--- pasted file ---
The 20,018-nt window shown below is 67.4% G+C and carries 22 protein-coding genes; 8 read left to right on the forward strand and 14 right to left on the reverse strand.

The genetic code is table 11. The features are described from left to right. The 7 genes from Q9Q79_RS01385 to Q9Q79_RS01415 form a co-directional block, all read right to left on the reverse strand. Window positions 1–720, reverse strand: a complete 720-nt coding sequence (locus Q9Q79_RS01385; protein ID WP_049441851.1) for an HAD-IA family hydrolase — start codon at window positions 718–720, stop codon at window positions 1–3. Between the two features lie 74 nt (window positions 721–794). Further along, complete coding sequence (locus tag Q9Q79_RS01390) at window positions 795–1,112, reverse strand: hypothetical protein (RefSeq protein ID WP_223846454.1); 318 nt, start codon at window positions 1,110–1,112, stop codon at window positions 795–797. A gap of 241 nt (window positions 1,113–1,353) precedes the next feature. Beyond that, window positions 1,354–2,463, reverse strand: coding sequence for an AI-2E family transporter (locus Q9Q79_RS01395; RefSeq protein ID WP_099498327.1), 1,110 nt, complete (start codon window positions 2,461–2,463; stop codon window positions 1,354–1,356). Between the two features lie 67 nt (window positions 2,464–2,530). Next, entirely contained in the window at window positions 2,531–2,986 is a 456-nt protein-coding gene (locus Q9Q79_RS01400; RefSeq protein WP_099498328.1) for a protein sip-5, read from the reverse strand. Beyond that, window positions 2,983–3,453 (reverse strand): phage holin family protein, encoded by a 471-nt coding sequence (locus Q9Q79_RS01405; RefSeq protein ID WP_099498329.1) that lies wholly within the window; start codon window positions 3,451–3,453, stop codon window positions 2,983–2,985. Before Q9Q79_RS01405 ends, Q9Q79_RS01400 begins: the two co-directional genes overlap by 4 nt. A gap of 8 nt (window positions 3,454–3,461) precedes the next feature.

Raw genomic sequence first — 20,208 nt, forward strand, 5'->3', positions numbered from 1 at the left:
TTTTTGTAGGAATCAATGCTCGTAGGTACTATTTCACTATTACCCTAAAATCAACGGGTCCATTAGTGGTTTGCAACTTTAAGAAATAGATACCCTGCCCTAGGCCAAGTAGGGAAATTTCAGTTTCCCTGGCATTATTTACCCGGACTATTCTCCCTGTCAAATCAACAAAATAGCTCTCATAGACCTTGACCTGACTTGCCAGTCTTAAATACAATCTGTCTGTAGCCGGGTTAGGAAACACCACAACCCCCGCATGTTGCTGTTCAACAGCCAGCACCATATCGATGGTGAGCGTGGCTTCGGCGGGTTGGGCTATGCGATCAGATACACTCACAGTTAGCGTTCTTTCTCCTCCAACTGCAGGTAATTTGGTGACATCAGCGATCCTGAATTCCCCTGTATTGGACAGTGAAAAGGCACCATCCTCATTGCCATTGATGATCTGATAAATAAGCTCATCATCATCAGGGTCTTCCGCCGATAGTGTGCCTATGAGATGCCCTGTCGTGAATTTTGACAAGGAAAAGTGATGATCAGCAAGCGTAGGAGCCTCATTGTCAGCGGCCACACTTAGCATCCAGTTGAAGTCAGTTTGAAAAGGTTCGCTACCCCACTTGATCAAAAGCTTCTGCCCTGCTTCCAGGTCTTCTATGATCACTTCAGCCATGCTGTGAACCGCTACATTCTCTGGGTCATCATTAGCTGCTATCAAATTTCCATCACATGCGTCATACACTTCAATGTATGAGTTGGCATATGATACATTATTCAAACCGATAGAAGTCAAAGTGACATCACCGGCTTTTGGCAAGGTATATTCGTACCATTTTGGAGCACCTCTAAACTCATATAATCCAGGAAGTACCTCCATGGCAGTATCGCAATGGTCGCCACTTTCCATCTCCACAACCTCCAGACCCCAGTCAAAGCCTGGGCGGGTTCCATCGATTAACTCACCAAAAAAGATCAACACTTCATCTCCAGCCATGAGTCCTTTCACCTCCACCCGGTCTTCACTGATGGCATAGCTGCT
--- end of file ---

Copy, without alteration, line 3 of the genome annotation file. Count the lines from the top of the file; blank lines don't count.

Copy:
Raw genomic sequence first — 20,208 nt, forward strand, 5'->3', positions numbered from 1 at the left: